High Court to Review ‘Baby Doe’ Rules : Federal Regulation of Treatment of Defective Newborns Faces Test

Times Staff Writer

The Supreme Court agreed Monday to review the Reagan Administration’s controversial “Baby Doe” regulations in a test of how far the federal government may go to investigate and regulate medical treatment for babies born with severe defects.

In a brief order, the court said that it would hear an appeal next term from the Department of Health and Human Services, which is contesting a federal appeals court decision that blocks the Administration from interceding in such cases under a federal law that bars discrimination against the handicapped.

The controversy emerged after so-called “Baby Doe” cases in Indiana and New York in which parents and hospitals refused to treat newborn infants with severe impairments. The Administration has tried to require treatment in such cases but thus far has been thwarted by court decisions.

Parents Rejected Surgery


The Administration first issued regulations after an incident in 1982 in Indiana in which the parents of a child born with Down’s syndrome and a blocked esophagus ruled out life-saving surgery for the infant, who eventually died. Those rules were struck down.

New rules were drawn up and the Administration tried to invoke them in another “Baby Doe” case in New York involving an infant born with an open spine, excess fluid on the brain and an abnormally small head. Eventually, the parents consented to surgery, and the child survived. Meanwhile, those rules were invalidated.

At issue before the court now are HHS rules issued in 1984, allowing the federal government to investigate denial of life-saving treatment to handicapped newborns. The regulations require treatment unless it would only prolong an inevitable death and prohibit the withholding of treatment solely at the request of the parents. Federal financial assistance would be withheld from hospitals that deny treatment to impaired infants solely because of their handicaps.

Those rules were challenged by the American Hospital Assn. and other organizations as exceeding the scope of the federal Rehabilitation Act of 1973, the law barring discrimination against the handicapped. A federal trial court agreed, and last December the U.S. 2nd Circuit Court of Appeals in New York affirmed the decision preventing the rules from going into effect.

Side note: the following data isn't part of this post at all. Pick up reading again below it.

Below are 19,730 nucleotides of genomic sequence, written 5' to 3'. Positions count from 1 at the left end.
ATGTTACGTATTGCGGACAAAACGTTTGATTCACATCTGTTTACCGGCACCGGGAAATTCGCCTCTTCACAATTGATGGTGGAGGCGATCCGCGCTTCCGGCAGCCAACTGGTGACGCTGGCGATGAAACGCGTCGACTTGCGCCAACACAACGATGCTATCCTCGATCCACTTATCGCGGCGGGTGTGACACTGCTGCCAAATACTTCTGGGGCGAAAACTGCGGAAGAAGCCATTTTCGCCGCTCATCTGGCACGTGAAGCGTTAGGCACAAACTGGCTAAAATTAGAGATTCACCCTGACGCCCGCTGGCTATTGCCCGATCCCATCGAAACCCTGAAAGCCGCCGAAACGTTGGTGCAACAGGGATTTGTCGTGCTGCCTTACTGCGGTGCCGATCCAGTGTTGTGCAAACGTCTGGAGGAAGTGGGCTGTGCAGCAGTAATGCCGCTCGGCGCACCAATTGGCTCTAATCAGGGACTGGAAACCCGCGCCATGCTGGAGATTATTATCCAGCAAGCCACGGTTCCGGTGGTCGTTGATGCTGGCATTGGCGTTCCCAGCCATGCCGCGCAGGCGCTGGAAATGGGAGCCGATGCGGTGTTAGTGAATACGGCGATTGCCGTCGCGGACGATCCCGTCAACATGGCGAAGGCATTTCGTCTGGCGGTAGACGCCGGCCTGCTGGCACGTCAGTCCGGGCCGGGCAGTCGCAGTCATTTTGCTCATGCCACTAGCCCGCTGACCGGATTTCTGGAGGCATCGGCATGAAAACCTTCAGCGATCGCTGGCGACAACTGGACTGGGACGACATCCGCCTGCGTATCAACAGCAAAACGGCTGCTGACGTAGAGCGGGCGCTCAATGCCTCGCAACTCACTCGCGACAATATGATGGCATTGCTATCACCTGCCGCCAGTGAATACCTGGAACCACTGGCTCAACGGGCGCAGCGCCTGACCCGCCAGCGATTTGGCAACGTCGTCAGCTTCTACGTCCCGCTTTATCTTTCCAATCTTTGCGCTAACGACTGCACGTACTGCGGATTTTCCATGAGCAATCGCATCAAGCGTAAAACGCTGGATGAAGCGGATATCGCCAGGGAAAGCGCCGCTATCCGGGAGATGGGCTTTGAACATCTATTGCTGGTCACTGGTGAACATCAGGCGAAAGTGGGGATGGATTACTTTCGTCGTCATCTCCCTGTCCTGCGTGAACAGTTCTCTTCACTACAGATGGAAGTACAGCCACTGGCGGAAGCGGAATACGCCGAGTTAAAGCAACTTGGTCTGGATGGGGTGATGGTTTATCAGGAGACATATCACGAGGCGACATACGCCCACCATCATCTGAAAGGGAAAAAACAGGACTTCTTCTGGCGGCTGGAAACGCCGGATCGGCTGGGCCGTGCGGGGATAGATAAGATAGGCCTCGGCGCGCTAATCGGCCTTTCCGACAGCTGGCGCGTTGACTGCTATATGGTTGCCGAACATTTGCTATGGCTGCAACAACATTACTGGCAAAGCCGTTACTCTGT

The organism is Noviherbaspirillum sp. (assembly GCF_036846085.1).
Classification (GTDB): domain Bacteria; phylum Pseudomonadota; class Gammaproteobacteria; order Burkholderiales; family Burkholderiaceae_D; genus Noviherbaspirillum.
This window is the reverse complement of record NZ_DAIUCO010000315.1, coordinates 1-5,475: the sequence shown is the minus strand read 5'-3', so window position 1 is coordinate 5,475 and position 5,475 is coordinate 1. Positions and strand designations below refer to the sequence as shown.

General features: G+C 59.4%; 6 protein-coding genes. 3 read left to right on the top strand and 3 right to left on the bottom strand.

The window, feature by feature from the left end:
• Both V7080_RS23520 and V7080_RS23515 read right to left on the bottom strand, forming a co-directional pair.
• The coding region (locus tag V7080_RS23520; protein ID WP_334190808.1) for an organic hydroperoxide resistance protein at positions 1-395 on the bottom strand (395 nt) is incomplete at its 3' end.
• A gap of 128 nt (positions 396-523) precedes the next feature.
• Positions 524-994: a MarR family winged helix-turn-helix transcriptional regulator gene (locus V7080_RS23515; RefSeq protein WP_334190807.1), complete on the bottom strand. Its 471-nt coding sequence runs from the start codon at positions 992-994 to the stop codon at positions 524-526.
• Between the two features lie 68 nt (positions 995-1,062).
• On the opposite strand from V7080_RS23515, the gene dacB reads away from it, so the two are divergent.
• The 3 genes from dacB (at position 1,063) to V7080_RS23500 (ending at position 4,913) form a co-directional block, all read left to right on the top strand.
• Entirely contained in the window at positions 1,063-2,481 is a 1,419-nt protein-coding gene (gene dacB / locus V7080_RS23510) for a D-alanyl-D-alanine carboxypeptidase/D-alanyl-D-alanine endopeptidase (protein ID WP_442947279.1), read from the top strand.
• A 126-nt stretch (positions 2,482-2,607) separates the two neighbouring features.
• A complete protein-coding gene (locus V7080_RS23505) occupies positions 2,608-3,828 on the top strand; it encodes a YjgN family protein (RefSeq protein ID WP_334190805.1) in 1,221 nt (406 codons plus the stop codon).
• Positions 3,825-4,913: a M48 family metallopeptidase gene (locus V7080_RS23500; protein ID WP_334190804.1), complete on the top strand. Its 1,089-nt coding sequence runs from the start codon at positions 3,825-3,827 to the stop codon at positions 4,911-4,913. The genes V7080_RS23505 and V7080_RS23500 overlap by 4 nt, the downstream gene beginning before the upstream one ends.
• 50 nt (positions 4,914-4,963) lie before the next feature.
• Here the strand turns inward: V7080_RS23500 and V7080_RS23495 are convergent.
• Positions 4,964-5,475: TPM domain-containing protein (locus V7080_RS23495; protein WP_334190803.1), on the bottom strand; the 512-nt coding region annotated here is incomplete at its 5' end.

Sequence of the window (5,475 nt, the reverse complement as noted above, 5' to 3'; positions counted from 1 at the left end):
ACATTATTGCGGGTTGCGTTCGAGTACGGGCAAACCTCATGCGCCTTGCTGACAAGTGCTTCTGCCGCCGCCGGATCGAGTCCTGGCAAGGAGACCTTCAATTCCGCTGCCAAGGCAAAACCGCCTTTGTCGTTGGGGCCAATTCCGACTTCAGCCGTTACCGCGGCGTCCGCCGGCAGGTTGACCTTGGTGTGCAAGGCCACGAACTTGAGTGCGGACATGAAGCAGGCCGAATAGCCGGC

The Administration appealed to the high court (Heckler vs. American Hospital Assn., 84-1529), contending that refusals to treat even moderately handicapped newborn children had become “more than just a rare occurrence.” The absence of federal protection, the Administration said, “may in some cases be life-threatening.”

Lawyers for the American Hospital Assn. urged the justices to leave the appellate ruling intact, contending that the states were adequately empowered to protect against cases of medical neglect. They said also that Congress, in recently enacting amendments to the federal Child Abuse Act, had assured treatment for severely handicapped infants unless death appears inevitable.

In addition, the court accepted for review two novel cases raising the question of how far government must go to accommodate individual religious beliefs.

In the first case, the justices will decide whether the government may require food stamp recipients to provide Social Security numbers despite their religious objections. At issue is the refusal by the parents of a 4-year-old Indian girl, named Little Bird of the Snow, to submit her number because they believe numbers are a “great evil” (Heckler vs. Roy, 84-780).


In the second case, the court will decide whether the military validly prohibited an Air Force officer who is an Orthodox Jew from wearing a yarmulke, or skullcap, while on active duty (Goldman vs. Weinberger, 84-1097).

In other action, the court:

--Agreed to decide whether the City Council of Los Angeles improperly refused to renew the franchise of the Yellow Cab Co. in 1981 during a strike against the firm by the Teamsters Union. Lawyers for the company, now bankrupt, contended that the council’s action represented interference in a labor dispute in violation of federal labor laws (Golden State Transit vs. City of Los Angeles, 84-1644).

--Refused to hear an appeal from Cable News Network challenging long-standing rules against the use by news media of cameras, microphones and tape recorders in federal courtrooms. Although many states--including California--have relaxed rules against news cameras and electronic devices, federal courts have maintained such bans on the grounds that audio and visual coverage would be disruptive and distracting (CNN vs. U.S. District Court, 84-1377).